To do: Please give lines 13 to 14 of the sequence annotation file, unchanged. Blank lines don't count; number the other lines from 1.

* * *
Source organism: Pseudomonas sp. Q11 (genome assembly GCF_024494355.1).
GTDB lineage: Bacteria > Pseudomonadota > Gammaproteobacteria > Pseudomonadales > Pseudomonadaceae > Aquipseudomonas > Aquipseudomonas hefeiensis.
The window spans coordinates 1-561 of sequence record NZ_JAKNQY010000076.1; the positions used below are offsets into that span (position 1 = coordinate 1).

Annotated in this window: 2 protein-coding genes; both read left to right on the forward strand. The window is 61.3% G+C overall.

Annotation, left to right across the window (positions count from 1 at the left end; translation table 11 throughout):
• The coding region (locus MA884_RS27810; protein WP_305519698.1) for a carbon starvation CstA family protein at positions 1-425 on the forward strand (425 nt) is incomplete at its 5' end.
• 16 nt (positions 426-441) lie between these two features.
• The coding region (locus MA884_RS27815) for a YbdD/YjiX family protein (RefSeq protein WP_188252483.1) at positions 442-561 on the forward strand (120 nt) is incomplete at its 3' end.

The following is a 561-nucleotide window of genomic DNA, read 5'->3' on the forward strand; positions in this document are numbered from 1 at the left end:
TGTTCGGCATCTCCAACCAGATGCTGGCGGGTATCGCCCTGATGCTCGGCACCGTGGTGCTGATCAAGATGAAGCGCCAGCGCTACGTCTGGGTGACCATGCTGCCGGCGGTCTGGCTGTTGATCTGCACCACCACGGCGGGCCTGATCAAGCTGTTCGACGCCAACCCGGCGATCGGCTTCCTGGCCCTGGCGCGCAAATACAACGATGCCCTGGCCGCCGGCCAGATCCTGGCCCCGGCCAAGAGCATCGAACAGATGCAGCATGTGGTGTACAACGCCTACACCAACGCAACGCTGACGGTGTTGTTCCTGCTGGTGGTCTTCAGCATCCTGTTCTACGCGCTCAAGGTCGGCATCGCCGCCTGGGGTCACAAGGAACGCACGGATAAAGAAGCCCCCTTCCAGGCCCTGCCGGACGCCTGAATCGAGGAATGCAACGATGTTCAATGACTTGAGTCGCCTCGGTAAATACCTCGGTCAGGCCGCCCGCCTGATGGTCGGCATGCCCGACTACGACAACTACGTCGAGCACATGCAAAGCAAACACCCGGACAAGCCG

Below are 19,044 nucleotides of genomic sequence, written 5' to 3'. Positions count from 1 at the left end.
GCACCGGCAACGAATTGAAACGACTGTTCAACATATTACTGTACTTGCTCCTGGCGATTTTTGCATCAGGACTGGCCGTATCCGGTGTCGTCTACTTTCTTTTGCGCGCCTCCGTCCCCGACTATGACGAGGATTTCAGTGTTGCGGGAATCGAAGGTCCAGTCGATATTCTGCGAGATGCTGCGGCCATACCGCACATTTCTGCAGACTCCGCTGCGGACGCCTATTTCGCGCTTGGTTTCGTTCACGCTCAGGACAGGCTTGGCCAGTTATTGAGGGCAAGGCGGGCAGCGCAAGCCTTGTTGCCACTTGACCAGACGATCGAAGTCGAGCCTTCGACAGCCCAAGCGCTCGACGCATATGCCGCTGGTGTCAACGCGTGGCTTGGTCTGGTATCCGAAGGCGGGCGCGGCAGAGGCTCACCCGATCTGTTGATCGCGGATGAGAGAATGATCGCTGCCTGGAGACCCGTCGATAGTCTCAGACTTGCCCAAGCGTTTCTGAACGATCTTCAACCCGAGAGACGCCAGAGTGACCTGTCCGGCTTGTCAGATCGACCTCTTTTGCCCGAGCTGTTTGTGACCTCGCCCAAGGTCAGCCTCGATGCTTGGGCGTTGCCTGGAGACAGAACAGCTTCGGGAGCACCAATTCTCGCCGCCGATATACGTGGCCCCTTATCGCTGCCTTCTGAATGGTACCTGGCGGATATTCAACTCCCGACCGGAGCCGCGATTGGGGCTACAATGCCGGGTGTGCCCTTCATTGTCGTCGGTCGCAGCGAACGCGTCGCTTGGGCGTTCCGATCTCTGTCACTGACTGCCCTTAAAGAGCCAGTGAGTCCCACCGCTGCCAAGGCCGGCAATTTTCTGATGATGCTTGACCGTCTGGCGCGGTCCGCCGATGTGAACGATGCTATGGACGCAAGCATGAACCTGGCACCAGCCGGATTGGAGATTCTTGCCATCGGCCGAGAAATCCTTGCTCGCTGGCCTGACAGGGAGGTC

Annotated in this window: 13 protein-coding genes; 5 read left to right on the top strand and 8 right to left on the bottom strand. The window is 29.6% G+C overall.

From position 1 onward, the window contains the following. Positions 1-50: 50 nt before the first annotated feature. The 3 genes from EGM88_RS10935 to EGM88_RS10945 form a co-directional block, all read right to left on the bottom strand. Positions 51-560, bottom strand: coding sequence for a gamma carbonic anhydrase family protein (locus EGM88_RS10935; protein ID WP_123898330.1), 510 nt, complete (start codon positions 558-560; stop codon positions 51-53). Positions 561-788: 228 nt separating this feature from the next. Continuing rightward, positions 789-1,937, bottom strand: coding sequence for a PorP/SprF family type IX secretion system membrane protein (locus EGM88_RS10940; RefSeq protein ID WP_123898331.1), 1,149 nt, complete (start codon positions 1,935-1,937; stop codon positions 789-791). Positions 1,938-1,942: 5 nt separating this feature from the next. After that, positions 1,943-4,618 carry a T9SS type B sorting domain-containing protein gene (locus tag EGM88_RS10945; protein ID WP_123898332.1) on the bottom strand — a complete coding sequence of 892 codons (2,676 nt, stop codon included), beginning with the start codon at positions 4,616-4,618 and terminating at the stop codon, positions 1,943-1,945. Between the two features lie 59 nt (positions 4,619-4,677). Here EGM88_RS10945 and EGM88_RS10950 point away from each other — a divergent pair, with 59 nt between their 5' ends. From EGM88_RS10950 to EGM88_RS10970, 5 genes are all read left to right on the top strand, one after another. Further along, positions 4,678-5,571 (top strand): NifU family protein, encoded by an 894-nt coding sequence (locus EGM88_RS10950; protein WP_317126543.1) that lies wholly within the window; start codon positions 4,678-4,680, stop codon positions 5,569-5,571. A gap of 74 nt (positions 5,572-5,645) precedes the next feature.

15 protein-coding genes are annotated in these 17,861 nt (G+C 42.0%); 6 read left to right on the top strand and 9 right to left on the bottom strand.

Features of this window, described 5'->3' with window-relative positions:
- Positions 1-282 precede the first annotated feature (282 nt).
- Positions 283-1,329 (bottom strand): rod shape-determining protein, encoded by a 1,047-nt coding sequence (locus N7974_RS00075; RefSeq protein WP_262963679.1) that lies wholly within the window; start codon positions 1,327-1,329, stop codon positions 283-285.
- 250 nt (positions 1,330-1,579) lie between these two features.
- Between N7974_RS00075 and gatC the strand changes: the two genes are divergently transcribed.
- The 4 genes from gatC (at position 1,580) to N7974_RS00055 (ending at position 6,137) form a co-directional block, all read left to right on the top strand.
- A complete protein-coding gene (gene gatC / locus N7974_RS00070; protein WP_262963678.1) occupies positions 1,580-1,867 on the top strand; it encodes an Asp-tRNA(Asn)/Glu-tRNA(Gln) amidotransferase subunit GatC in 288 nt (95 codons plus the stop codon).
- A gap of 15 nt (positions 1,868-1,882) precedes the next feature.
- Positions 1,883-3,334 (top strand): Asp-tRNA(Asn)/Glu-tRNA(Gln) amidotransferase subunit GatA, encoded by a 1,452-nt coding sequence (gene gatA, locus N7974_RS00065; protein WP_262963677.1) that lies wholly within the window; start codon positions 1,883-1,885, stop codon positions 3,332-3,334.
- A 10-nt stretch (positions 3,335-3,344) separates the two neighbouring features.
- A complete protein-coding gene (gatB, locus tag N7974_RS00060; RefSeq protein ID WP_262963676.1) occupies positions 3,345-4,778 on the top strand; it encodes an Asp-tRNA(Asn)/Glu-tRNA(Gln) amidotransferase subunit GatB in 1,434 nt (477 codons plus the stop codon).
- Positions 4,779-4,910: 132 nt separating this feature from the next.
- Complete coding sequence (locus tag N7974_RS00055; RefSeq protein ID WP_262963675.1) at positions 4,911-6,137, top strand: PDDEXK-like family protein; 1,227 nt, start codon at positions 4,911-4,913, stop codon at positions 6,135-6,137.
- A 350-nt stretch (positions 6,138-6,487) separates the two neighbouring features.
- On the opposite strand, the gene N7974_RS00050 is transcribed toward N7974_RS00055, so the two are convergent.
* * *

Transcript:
Annotated in this window: 13 protein-coding genes; 5 read left to right on the top strand and 8 right to left on the bottom strand. The window is 29.6% G+C overall.

From position 1 onward, the window contains the following. Positions 1-50: 50 nt before the first annotated feature. The 3 genes from EGM88_RS10935 to EGM88_RS10945 form a co-directional block, all read right to left on the bottom strand. Positions 51-560, bottom strand: coding sequence for a gamma carbonic anhydrase family protein (locus EGM88_RS10935; protein ID WP_123898330.1), 510 nt, complete (start codon positions 558-560; stop codon positions 51-53). Positions 561-788: 228 nt separating this feature from the next. Continuing rightward, positions 789-1,937, bottom strand: coding sequence for a PorP/SprF family type IX secretion system membrane protein (locus EGM88_RS10940; RefSeq protein ID WP_123898331.1), 1,149 nt, complete (start codon positions 1,935-1,937; stop codon positions 789-791). Positions 1,938-1,942: 5 nt separating this feature from the next. After that, positions 1,943-4,618 carry a T9SS type B sorting domain-containing protein gene (locus tag EGM88_RS10945; protein ID WP_123898332.1) on the bottom strand — a complete coding sequence of 892 codons (2,676 nt, stop codon included), beginning with the start codon at positions 4,616-4,618 and terminating at the stop codon, positions 1,943-1,945. Between the two features lie 59 nt (positions 4,619-4,677). Here EGM88_RS10945 and EGM88_RS10950 point away from each other — a divergent pair, with 59 nt between their 5' ends. From EGM88_RS10950 to EGM88_RS10970, 5 genes are all read left to right on the top strand, one after another. Further along, positions 4,678-5,571 (top strand): NifU family protein, encoded by an 894-nt coding sequence (locus EGM88_RS10950; protein WP_317126543.1) that lies wholly within the window; start codon positions 4,678-4,680, stop codon positions 5,569-5,571. A gap of 74 nt (positions 5,572-5,645) precedes the next feature.